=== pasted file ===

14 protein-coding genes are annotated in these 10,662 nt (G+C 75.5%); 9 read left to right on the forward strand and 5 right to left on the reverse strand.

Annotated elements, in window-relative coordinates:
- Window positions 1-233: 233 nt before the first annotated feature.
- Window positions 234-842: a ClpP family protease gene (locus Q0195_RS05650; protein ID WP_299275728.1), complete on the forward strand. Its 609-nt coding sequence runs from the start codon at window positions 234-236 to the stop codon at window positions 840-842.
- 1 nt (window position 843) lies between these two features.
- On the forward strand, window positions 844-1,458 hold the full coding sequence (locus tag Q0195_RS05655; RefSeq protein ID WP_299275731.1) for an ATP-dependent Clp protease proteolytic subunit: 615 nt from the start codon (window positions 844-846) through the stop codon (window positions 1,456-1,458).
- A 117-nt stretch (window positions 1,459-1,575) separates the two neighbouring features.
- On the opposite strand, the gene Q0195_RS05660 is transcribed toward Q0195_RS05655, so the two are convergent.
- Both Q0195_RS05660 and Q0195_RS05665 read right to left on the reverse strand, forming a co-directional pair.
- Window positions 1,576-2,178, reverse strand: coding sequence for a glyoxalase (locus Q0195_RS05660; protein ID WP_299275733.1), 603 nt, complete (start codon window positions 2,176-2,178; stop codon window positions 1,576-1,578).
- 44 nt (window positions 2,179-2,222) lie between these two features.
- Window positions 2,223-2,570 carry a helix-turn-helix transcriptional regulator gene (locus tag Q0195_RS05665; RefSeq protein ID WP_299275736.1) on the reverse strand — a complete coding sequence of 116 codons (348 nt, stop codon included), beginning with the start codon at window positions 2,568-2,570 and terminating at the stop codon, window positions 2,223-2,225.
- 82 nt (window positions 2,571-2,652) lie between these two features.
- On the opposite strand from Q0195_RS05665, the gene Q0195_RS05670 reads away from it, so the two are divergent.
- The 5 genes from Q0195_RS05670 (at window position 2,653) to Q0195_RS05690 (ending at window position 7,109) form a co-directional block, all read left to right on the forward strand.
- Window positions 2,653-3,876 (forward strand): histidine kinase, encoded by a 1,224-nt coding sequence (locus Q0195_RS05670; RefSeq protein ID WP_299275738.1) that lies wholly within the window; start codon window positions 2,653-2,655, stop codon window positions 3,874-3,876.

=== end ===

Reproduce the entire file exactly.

14 protein-coding genes are annotated in these 10,662 nt (G+C 75.5%); 9 read left to right on the forward strand and 5 right to left on the reverse strand.

Annotated elements, in window-relative coordinates:
- Window positions 1-233: 233 nt before the first annotated feature.
- Window positions 234-842: a ClpP family protease gene (locus Q0195_RS05650; protein ID WP_299275728.1), complete on the forward strand. Its 609-nt coding sequence runs from the start codon at window positions 234-236 to the stop codon at window positions 840-842.
- 1 nt (window position 843) lies between these two features.
- On the forward strand, window positions 844-1,458 hold the full coding sequence (locus tag Q0195_RS05655; RefSeq protein ID WP_299275731.1) for an ATP-dependent Clp protease proteolytic subunit: 615 nt from the start codon (window positions 844-846) through the stop codon (window positions 1,456-1,458).
- A 117-nt stretch (window positions 1,459-1,575) separates the two neighbouring features.
- On the opposite strand, the gene Q0195_RS05660 is transcribed toward Q0195_RS05655, so the two are convergent.
- Both Q0195_RS05660 and Q0195_RS05665 read right to left on the reverse strand, forming a co-directional pair.
- Window positions 1,576-2,178, reverse strand: coding sequence for a glyoxalase (locus Q0195_RS05660; protein ID WP_299275733.1), 603 nt, complete (start codon window positions 2,176-2,178; stop codon window positions 1,576-1,578).
- 44 nt (window positions 2,179-2,222) lie between these two features.
- Window positions 2,223-2,570 carry a helix-turn-helix transcriptional regulator gene (locus tag Q0195_RS05665; RefSeq protein ID WP_299275736.1) on the reverse strand — a complete coding sequence of 116 codons (348 nt, stop codon included), beginning with the start codon at window positions 2,568-2,570 and terminating at the stop codon, window positions 2,223-2,225.
- 82 nt (window positions 2,571-2,652) lie between these two features.
- On the opposite strand from Q0195_RS05665, the gene Q0195_RS05670 reads away from it, so the two are divergent.
- The 5 genes from Q0195_RS05670 (at window position 2,653) to Q0195_RS05690 (ending at window position 7,109) form a co-directional block, all read left to right on the forward strand.
- Window positions 2,653-3,876 (forward strand): histidine kinase, encoded by a 1,224-nt coding sequence (locus Q0195_RS05670; RefSeq protein ID WP_299275738.1) that lies wholly within the window; start codon window positions 2,653-2,655, stop codon window positions 3,874-3,876.